Council jobs set to go as part of £13m savings bid

Havering Town Hall plans

Havering Town Hall - Credit: Ken Mears

Plans to cut borough staff roles and hike council tax in a bid to balance Havering’s budget have been published. 

The council said increased demand on social care as a result of the pandemic, along with runaway inflation, necessitated the measures.

According to a report, published ahead of cabinet next Wednesday, February 16, the gap will be partly closed by planned savings and additional funding from the Local Government Finance Settlement. 

An increase to council tax of 2.99 per cent – which includes the one pc social care precept recommended by central government – has also been planned. 

The total rise in council tax could be higher if the Mayor of London goes ahead with plans to increase the Greater London Authority’s precept to fund transport and policing. 

Havering plans around £13million in savings for 2022/23, more than half of which (£7m) would come from a reduction of around 400 staff roles, including an estimated 100 redundancies. 

This is to be achieved through removing vacancies, reduced dependency on agency staff and a voluntary redundancy scheme.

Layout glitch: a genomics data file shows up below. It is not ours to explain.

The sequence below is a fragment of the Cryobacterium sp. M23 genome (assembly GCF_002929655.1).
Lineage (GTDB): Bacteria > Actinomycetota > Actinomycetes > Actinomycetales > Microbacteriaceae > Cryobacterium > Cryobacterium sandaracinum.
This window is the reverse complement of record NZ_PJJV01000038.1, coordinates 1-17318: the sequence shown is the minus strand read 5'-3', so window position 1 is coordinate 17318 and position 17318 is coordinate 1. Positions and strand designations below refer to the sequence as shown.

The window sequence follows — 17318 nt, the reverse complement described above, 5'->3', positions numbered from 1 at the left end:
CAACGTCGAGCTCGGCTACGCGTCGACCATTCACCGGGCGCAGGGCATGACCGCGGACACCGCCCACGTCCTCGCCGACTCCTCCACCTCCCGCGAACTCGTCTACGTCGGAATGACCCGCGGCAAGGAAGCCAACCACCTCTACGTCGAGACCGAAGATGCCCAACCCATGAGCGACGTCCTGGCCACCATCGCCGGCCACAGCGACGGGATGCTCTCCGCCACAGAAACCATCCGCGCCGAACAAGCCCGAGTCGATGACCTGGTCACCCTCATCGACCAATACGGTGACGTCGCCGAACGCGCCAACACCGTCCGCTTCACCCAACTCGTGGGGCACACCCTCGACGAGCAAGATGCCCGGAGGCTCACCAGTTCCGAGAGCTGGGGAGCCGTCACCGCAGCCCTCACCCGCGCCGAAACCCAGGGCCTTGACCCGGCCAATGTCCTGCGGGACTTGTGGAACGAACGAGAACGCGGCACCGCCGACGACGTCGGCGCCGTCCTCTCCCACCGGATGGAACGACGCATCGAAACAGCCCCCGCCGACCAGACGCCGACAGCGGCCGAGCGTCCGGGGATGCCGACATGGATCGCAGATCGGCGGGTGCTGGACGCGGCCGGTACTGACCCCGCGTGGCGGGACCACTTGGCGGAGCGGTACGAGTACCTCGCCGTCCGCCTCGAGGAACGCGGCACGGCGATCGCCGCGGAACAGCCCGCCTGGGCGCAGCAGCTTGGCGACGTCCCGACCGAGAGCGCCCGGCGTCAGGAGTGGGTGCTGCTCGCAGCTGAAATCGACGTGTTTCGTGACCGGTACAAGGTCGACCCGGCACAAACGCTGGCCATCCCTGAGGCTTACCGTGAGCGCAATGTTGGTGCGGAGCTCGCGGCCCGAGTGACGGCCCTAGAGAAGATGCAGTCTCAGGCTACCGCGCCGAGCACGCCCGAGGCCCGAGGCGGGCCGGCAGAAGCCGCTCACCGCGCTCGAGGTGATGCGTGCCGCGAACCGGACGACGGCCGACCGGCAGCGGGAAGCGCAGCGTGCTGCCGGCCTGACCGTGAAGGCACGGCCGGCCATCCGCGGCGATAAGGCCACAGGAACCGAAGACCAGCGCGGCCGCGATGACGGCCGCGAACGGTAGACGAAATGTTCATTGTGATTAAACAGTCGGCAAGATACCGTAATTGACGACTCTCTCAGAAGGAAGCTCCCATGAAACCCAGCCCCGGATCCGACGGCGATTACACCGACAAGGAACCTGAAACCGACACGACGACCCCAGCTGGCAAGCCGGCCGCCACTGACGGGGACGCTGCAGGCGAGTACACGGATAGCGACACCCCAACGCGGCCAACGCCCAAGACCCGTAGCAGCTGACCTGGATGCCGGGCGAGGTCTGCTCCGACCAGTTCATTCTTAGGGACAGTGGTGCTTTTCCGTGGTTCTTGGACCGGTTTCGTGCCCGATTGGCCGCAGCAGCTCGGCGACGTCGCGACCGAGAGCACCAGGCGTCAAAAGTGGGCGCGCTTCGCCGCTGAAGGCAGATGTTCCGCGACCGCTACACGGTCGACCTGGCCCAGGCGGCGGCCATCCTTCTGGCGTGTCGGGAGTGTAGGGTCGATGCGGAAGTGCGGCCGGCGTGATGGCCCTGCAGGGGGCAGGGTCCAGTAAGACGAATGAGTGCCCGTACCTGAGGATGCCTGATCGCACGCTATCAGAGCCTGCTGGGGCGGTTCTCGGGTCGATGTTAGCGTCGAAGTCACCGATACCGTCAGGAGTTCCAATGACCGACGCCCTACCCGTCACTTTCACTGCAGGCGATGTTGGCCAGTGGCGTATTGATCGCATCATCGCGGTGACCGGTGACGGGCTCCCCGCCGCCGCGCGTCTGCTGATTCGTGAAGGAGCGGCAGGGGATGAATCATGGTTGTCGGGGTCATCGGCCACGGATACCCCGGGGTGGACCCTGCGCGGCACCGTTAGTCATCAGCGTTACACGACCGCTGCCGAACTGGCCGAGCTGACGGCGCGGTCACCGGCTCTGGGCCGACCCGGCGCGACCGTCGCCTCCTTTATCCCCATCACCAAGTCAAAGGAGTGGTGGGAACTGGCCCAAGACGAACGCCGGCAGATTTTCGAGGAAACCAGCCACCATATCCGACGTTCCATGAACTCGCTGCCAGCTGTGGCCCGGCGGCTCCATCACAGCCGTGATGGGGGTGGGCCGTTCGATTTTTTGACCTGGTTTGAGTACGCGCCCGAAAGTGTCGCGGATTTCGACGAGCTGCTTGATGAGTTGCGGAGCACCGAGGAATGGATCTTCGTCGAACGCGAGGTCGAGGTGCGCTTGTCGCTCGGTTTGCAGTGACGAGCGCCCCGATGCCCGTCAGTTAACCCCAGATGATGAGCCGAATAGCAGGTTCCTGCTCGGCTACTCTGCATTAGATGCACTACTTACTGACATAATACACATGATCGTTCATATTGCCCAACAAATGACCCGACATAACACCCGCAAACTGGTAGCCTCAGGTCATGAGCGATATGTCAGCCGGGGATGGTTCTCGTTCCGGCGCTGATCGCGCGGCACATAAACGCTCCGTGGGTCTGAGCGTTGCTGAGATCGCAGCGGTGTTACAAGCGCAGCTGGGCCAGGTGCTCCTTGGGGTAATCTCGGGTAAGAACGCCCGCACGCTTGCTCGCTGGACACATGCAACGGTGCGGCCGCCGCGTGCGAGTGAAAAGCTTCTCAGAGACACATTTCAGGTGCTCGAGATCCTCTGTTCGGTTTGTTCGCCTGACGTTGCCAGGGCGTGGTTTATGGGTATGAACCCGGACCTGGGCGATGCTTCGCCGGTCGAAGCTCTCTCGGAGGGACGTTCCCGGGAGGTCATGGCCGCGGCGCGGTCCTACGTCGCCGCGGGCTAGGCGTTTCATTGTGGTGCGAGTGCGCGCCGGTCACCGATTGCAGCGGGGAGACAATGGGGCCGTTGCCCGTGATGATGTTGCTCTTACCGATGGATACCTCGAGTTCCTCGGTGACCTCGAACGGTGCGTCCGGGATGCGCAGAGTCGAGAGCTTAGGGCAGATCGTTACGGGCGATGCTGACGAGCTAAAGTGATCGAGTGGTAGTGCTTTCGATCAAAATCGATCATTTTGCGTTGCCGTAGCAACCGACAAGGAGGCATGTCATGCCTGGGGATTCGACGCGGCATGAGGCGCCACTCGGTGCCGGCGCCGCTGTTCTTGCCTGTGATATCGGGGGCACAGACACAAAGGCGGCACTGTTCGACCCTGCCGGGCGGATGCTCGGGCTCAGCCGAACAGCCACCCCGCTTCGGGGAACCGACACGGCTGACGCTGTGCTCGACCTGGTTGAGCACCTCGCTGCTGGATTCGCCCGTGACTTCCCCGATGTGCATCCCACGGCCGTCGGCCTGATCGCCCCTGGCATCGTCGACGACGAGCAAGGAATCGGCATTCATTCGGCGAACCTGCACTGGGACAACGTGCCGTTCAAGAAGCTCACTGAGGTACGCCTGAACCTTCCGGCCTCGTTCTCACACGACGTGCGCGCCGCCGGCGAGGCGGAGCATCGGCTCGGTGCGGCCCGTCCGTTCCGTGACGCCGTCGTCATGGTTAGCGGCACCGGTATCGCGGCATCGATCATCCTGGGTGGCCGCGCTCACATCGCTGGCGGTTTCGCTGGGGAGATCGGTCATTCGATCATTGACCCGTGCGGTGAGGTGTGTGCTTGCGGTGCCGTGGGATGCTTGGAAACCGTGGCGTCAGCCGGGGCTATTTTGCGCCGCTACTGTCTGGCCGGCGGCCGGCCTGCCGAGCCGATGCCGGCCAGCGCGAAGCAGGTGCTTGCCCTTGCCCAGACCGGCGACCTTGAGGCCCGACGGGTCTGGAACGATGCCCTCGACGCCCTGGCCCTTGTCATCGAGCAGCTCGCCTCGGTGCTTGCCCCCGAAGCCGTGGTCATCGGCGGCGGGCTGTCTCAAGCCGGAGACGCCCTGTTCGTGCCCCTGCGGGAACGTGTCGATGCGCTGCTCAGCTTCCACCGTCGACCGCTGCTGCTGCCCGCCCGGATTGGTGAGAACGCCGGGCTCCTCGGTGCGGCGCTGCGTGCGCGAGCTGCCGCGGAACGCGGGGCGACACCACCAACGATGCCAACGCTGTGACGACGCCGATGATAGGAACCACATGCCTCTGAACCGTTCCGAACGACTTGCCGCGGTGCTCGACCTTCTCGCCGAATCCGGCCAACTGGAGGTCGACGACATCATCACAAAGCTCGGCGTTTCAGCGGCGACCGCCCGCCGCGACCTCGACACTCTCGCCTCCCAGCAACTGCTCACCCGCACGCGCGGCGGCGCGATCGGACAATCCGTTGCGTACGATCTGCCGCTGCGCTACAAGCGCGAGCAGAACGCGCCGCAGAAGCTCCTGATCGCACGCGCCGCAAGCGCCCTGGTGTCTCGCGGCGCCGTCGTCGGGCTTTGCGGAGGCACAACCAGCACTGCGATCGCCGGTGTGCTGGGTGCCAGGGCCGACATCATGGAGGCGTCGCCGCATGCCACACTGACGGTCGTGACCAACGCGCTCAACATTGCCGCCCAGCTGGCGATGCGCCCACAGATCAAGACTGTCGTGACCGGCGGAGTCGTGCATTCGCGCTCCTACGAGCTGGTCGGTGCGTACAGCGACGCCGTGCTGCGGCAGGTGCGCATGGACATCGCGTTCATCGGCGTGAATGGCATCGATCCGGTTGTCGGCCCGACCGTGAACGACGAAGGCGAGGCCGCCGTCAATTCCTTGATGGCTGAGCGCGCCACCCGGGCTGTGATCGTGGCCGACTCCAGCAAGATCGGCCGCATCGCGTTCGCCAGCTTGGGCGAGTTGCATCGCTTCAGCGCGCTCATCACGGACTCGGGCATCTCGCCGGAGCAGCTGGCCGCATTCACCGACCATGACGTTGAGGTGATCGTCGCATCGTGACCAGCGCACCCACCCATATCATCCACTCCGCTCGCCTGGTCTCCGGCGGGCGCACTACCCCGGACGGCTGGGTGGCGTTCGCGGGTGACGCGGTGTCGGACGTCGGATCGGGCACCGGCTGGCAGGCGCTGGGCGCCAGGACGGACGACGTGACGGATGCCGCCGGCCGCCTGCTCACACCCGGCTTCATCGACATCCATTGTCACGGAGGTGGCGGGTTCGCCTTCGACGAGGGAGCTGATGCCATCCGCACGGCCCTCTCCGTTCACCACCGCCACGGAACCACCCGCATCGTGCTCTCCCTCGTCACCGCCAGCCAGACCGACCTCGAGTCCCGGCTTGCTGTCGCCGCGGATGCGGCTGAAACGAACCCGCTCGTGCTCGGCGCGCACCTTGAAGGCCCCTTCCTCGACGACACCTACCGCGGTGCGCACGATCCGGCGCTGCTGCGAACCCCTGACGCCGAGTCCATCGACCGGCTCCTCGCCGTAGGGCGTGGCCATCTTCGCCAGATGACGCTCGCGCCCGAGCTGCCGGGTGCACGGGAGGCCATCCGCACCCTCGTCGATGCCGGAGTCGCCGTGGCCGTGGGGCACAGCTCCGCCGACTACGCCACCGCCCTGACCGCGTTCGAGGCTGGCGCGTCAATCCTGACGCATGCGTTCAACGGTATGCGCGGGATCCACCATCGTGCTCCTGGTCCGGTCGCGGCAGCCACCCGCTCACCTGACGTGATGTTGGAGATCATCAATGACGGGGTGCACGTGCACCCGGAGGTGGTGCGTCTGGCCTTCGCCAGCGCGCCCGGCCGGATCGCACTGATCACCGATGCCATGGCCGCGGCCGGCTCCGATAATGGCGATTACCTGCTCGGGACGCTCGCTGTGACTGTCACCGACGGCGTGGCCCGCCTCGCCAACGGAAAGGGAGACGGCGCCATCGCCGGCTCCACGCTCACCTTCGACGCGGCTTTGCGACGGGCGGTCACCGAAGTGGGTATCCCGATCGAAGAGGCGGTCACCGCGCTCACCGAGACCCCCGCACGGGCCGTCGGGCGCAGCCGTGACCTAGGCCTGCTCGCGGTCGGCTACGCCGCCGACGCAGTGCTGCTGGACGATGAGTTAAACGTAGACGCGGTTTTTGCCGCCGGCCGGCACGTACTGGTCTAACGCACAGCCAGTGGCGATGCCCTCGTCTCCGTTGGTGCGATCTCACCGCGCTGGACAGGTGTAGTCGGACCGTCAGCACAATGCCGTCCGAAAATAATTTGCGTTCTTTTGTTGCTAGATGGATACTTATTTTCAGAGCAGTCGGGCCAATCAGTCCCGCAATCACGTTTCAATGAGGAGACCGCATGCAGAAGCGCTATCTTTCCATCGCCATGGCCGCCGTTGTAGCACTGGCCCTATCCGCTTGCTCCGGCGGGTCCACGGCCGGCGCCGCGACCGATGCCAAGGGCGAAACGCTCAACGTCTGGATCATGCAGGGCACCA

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However, Havering’s chief operating officer Jane West told the Recorder compulsory redundancies could become necessary. 

A further £7m staffing reduction is planned for the following financial year. 

Despite the proposals for a balanced budget for 22/23, the council forecasts a budgetary gap of £7.9m for 2023/24, partly attributed to uncertainty regarding government support. 

Havering will receive £7.23m in 2022/23 as part of the Local Government Finance Settlement, but much of its funding has been allocated for that year alone, to allow the government flexibility to introduce distributional change through the Fair Funding Review and to fund Levelling Up policies from 23/24 onwards. 

The forecasted budget gap is also based on the assumption of no further lockdowns or severe new Covid-19 variants. 

An additional £14.3m spending related to ‘demographic pressures’ – which the council attributes to Covid-19 – is planned for 2022/23, with smaller sums of between £3m and £5m planned for subsequent years. 

But Ms West warned: “If we have another horrible variant like Delta or if the vaccines don’t work against future variants, I think we will be back to another big spike again. 

“But at the moment it would appear that the Omicron wave is dying off, there appears not to be a new variant coming up behind it.”